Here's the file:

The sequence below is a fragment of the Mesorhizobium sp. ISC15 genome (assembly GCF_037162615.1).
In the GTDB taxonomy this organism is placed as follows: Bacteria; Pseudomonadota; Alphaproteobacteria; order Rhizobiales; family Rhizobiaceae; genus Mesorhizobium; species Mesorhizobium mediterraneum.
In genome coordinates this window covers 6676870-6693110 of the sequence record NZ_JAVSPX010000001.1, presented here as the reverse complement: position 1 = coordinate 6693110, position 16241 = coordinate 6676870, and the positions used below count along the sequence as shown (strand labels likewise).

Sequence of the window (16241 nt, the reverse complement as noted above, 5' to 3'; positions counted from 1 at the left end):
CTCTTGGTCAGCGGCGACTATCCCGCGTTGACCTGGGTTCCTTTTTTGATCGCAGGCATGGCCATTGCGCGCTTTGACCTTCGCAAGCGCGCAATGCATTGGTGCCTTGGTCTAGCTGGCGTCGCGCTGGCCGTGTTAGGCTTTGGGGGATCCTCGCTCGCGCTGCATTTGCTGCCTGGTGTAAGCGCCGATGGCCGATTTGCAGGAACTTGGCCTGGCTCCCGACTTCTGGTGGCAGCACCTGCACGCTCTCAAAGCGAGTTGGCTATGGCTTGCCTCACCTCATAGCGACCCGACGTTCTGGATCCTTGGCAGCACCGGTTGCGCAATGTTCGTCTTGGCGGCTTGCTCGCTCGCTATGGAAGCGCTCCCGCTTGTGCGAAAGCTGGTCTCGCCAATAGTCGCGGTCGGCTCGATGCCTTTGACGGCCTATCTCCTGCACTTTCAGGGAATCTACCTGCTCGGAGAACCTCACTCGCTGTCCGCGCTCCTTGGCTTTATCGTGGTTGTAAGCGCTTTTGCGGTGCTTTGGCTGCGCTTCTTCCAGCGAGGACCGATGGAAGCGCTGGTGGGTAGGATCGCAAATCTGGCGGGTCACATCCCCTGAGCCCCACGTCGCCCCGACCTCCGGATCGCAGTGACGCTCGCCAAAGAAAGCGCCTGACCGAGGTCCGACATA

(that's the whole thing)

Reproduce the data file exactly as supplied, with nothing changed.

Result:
The sequence below is a fragment of the Mesorhizobium sp. ISC15 genome (assembly GCF_037162615.1).
In the GTDB taxonomy this organism is placed as follows: Bacteria; Pseudomonadota; Alphaproteobacteria; order Rhizobiales; family Rhizobiaceae; genus Mesorhizobium; species Mesorhizobium mediterraneum.
In genome coordinates this window covers 6676870-6693110 of the sequence record NZ_JAVSPX010000001.1, presented here as the reverse complement: position 1 = coordinate 6693110, position 16241 = coordinate 6676870, and the positions used below count along the sequence as shown (strand labels likewise).

Sequence of the window (16241 nt, the reverse complement as noted above, 5' to 3'; positions counted from 1 at the left end):
CTCTTGGTCAGCGGCGACTATCCCGCGTTGACCTGGGTTCCTTTTTTGATCGCAGGCATGGCCATTGCGCGCTTTGACCTTCGCAAGCGCGCAATGCATTGGTGCCTTGGTCTAGCTGGCGTCGCGCTGGCCGTGTTAGGCTTTGGGGGATCCTCGCTCGCGCTGCATTTGCTGCCTGGTGTAAGCGCCGATGGCCGATTTGCAGGAACTTGGCCTGGCTCCCGACTTCTGGTGGCAGCACCTGCACGCTCTCAAAGCGAGTTGGCTATGGCTTGCCTCACCTCATAGCGACCCGACGTTCTGGATCCTTGGCAGCACCGGTTGCGCAATGTTCGTCTTGGCGGCTTGCTCGCTCGCTATGGAAGCGCTCCCGCTTGTGCGAAAGCTGGTCTCGCCAATAGTCGCGGTCGGCTCGATGCCTTTGACGGCCTATCTCCTGCACTTTCAGGGAATCTACCTGCTCGGAGAACCTCACTCGCTGTCCGCGCTCCTTGGCTTTATCGTGGTTGTAAGCGCTTTTGCGGTGCTTTGGCTGCGCTTCTTCCAGCGAGGACCGATGGAAGCGCTGGTGGGTAGGATCGCAAATCTGGCGGGTCACATCCCCTGAGCCCCACGTCGCCCCGACCTCCGGATCGCAGTGACGCTCGCCAAAGAAAGCGCCTGACCGAGGTCCGACATA